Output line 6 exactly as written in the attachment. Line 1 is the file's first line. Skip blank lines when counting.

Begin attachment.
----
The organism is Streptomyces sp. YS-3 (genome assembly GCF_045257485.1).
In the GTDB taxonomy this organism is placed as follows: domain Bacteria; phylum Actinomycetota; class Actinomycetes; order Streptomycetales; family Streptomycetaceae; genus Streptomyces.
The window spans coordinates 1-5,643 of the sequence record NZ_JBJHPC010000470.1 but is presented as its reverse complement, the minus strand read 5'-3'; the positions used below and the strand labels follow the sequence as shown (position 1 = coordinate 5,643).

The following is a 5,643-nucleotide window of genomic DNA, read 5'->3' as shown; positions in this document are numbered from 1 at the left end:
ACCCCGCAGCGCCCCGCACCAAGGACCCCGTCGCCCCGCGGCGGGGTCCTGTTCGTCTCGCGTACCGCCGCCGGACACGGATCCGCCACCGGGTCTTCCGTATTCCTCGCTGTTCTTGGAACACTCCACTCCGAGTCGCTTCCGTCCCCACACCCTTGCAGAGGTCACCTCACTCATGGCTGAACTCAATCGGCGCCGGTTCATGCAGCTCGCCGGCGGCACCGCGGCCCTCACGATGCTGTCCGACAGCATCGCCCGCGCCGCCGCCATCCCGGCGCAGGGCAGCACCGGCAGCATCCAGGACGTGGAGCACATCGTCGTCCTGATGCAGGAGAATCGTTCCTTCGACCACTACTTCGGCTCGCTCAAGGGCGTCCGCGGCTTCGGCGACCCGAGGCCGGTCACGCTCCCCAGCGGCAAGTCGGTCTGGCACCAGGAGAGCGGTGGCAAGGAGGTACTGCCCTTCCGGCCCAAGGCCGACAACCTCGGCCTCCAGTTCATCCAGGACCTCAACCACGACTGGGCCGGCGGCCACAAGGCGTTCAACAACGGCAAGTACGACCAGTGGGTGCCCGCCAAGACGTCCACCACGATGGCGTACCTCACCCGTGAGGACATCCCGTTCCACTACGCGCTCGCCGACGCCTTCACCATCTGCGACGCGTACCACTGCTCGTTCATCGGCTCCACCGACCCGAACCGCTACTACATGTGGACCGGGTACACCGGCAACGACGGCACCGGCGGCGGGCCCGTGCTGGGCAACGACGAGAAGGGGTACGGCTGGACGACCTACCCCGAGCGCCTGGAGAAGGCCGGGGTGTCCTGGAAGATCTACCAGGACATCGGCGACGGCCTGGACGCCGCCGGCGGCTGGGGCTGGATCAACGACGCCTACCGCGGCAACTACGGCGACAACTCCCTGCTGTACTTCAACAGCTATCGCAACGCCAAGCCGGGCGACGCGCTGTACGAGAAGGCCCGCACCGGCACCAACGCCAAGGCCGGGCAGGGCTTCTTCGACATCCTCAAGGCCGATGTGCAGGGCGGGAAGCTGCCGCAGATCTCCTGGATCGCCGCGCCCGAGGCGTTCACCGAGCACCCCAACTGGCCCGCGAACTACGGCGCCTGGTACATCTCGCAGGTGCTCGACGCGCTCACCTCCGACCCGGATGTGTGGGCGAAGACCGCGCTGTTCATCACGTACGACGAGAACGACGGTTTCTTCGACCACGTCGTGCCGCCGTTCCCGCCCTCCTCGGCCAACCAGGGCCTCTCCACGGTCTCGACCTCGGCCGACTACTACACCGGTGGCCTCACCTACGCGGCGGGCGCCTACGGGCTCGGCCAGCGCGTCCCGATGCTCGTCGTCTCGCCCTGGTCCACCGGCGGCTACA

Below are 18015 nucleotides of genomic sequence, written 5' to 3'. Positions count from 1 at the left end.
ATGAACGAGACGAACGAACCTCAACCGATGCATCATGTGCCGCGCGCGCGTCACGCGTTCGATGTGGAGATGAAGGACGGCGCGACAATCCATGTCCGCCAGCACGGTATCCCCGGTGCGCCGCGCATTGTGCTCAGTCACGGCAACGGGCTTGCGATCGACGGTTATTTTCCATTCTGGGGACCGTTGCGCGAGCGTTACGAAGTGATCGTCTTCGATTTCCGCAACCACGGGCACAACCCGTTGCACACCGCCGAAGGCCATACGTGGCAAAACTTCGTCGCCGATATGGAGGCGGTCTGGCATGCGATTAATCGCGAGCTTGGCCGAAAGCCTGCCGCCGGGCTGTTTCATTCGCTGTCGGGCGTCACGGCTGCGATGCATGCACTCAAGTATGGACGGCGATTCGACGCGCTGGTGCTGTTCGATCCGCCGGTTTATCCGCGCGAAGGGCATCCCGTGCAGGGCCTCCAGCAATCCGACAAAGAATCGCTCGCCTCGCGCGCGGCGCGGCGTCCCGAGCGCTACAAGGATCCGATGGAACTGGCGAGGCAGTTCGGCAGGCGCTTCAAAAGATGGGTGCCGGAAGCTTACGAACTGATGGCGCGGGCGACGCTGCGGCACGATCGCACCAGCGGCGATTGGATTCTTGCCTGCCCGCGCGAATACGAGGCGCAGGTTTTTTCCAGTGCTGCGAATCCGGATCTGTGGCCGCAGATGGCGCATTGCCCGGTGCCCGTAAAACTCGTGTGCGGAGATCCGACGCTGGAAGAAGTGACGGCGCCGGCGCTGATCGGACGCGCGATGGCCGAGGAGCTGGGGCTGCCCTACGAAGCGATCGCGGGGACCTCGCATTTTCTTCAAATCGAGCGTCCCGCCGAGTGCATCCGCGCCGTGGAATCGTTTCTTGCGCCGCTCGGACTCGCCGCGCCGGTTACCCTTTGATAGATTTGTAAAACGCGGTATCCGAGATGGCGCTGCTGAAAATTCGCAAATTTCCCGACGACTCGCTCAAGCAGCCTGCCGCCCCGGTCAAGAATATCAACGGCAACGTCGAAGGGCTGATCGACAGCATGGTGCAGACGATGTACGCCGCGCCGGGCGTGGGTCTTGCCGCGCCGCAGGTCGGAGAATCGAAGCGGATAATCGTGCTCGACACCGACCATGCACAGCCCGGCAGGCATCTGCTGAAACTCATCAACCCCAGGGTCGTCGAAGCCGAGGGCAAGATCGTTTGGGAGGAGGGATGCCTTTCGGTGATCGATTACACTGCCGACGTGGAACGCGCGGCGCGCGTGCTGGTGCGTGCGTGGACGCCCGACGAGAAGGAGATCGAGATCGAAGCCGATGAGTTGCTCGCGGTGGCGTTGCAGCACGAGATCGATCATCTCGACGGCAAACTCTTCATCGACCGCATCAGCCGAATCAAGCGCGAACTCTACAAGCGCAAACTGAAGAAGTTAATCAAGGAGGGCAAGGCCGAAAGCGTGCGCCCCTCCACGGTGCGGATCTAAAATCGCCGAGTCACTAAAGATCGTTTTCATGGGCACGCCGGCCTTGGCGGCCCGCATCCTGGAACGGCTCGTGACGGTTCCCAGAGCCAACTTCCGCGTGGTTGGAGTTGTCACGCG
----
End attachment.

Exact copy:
Below are 18015 nucleotides of genomic sequence, written 5' to 3'. Positions count from 1 at the left end.